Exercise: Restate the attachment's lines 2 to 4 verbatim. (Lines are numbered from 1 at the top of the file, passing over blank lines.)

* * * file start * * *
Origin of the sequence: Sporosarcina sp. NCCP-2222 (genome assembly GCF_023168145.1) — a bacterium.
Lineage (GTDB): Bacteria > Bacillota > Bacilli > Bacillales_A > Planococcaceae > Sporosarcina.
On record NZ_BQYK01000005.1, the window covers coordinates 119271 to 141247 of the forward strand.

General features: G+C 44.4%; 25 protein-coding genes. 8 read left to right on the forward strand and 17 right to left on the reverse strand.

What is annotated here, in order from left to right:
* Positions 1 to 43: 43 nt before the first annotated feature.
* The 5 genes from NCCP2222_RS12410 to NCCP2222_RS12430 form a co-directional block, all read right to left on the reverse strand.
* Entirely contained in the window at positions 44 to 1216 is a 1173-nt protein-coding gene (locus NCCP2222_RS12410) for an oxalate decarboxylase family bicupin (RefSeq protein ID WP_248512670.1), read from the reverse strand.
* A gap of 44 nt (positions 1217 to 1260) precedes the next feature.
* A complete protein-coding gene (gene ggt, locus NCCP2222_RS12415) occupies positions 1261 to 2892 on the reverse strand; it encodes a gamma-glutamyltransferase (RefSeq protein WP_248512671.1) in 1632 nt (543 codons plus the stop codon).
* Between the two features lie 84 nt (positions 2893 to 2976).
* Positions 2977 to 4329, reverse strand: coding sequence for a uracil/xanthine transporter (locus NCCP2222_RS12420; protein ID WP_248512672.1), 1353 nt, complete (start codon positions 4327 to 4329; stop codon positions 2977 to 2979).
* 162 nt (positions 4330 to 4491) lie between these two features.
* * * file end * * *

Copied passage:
Lineage (GTDB): Bacteria > Bacillota > Bacilli > Bacillales_A > Planococcaceae > Sporosarcina.
On record NZ_BQYK01000005.1, the window covers coordinates 119271 to 141247 of the forward strand.

General features: G+C 44.4%; 25 protein-coding genes. 8 read left to right on the forward strand and 17 right to left on the reverse strand.